Saturday, 4 August 2012

Finished Project: Lisette 2059- The RWB Cake Dress

Red, White and Blue... I'm so proud to be British right now, with the Olympic Games! Also, it's the colours of the Dutch flag, too (my fiancee is Dutch, Q). In accordance with my promise that there will and indeed needs to be more cake in my dressmaking and less icing- I give to you a first in my new wardrobe!

I had a clothes cull (blog entry in relation to this to follow) and decided that although I love a girlie dress and a pair of heels, in reality and everyday life; I love leggings, some flats and a dress that will go over the posterior (I do not like to see a lass with leggings on show and a VERY VPL, nah). It's my day-to-day style. So after a hunt around- I found that in the May edition of Sew! Magazine (which I buy every time I am back in the UK), I had this pattern for FREE: 

I did make some changes to the original pattern. I am 5'3'' and the average pattern is aimed at the 5'6'' gal. So I shortened the entire pattern by 5cm 

This extensive length change left the cutting-line a bit skew-wiff. I merged the two lines at the waist. No major panic, just a pencil, french curve and a recognition of symmetry of the front and the back, ensuring that I merged them both at the same point and gradient.

By using a 160cm width fabric, I was able to fold the selvage edges into the centre, like a take-away menu, this evidently saved A LOT of fabric in the process. With the 5cm length change and this method, I was able to use only 1.6 meters of fabric and barely any waste.

For the arm and neck bias facings, I used a navy and blue stripe cotton, which I originally used for my second ever make: The Angela Kane Pinafore Dress (The Tattoo Dress) and because of the on-grain stripes, finding the bias was an absolute walk in the park. I just extended the bias grain line with a marker pen and lined up the pattern piece accordingly.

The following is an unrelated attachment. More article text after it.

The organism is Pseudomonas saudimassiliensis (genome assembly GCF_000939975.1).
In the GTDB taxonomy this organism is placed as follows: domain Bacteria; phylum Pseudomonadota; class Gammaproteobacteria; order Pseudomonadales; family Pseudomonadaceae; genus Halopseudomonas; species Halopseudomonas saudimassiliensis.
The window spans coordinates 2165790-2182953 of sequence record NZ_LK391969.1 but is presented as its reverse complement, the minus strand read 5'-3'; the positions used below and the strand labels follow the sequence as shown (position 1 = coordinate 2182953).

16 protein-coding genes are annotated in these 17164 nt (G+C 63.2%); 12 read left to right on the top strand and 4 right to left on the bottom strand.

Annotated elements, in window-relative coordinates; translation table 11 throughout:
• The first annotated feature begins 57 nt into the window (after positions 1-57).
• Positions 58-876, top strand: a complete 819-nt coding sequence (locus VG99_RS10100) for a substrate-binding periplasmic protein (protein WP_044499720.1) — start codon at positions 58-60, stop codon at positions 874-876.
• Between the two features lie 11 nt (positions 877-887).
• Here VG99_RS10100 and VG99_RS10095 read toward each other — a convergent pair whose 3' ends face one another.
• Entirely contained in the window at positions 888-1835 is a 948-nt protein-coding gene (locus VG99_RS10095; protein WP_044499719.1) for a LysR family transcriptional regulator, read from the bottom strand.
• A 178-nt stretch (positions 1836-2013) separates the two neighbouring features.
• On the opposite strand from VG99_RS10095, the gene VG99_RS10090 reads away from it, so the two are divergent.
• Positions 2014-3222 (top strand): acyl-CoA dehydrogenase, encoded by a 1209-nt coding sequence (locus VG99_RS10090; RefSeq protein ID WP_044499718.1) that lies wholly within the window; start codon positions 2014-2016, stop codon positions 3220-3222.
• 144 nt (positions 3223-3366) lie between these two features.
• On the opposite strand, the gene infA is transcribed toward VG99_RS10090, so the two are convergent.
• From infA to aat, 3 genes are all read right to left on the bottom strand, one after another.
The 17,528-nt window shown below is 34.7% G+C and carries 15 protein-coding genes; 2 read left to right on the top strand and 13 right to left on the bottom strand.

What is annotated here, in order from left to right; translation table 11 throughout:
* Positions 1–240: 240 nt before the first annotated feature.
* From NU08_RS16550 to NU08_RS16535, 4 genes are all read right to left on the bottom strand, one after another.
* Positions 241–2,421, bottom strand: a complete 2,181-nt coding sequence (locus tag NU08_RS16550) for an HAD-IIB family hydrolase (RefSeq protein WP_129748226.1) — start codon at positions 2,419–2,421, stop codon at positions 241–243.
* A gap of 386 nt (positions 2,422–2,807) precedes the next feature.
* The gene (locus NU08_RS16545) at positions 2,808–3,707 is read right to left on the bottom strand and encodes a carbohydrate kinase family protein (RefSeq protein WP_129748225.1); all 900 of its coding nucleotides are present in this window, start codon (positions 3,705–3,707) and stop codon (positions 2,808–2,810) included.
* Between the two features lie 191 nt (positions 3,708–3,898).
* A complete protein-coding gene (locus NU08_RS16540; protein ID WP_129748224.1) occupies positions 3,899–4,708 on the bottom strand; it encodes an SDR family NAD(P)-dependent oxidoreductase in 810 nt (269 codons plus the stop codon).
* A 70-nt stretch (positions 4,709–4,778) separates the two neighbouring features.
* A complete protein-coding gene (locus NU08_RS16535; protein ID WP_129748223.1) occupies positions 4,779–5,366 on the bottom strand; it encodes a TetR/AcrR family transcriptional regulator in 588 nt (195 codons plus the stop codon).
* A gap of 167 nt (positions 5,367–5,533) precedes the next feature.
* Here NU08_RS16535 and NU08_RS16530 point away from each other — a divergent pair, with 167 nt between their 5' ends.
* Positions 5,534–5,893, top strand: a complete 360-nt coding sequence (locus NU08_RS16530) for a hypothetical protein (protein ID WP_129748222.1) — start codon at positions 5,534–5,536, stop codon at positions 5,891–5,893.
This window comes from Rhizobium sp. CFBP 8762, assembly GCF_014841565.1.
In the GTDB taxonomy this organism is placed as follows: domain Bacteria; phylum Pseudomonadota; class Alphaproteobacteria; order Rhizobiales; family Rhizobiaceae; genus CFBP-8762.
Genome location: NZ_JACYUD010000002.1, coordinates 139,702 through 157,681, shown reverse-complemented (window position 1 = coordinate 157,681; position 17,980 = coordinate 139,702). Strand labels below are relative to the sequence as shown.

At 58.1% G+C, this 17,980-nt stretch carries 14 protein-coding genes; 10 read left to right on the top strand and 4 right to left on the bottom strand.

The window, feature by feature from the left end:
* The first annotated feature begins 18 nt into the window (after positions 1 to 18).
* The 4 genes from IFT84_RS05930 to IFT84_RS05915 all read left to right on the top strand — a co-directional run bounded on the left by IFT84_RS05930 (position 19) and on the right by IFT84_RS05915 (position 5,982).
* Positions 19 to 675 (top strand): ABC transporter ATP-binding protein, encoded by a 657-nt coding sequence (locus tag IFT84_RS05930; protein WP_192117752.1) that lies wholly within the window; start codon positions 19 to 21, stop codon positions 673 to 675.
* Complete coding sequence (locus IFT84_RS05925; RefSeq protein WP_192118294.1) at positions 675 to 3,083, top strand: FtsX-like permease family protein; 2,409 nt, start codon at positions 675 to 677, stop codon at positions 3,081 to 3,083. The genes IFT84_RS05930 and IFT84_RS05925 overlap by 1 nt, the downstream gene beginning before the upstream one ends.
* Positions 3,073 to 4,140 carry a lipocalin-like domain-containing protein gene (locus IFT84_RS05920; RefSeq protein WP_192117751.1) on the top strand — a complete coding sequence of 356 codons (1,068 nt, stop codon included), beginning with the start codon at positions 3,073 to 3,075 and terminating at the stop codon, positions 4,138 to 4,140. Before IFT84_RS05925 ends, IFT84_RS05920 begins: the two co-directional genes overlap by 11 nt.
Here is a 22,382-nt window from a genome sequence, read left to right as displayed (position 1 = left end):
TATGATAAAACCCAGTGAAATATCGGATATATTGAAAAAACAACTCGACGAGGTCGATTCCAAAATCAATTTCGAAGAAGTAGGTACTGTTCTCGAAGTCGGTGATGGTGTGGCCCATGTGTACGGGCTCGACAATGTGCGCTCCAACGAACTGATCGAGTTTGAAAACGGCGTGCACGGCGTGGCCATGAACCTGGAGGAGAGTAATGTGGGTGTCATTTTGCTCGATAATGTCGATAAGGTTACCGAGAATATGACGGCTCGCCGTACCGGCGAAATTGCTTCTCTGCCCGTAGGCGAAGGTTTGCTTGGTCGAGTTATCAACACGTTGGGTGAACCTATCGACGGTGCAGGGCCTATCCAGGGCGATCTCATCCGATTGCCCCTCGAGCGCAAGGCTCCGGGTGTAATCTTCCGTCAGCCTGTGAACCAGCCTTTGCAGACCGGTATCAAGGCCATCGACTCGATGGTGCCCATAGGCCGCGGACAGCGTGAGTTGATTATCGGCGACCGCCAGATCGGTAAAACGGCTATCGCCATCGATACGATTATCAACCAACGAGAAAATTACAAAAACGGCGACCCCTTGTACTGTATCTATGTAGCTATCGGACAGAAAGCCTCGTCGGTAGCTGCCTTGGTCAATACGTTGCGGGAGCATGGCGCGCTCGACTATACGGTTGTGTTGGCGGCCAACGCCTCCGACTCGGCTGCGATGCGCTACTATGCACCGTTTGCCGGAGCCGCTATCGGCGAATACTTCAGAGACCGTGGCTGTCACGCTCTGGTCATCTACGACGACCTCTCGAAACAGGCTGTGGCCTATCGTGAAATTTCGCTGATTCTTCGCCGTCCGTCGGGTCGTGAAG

The construction of the dress was so easy and really well explained by Simplicity, it went together like a dream and in relatively no time at all. For some reason (my bet is on the fact that I reduced both pieces by 5cm at the waist) I lost 1cm from the back of the dress, obviously this caused a slight discrepancy with the hemming of the dress- as they were uneven. I used a 1.5cm hem for the back and a 2.5cm hem for the front. Using a hand-hemmed approach to dresses is far more time-consuming, but in all honesty, looks the business both inside and out...

Note: for the visible stitch of the Herringbone stitch, I caught the fabric on the dark and the lighter blue stripe, it is invisible from the outside! 

I love this dress, but being a reflective seamstress, here are some negatives about the dress:

  • It's very baggy, the ease of the dress is 7"- which I now know to be massive. Next time I will shave off at least 3" from the whole dress and still be happy that it will go over my head without the need for any closures like a zip or button. I wear this dress with a waist belt and it looks fine for casual wear.
  • I used the last of my 'new-to-sewing-liked-the-print-didn't-look-at-the-fabric' quilting cotton in this project, and it works... OK. It's very rigid, smells of a quilt shop (despite two washes) and creases like a microwaved crisp packet. 
So here you go, some pictures of my first ever 'less icing, more cake' dress:


Gathered neckline, a subtle but very pretty addition

Some windy shots, Ireland weather...  


With belt, for sure

In other news:

  • I am well on my way to learning Dutch, my Parents-In-Law-To-Be bought me a Dutch copy of Burda Style Magazine when they went to Belgium for a visit and it's a genius way of getting me translating to Dutch! I am hooked and learning fast! I started translating every word for the first few pages, but now I am picking up words and able to workout a few words, too! 
Two *temporary* best-friends

  • I have 4 days off over this Bank Holiday Weekend and I'm not afraid to use them!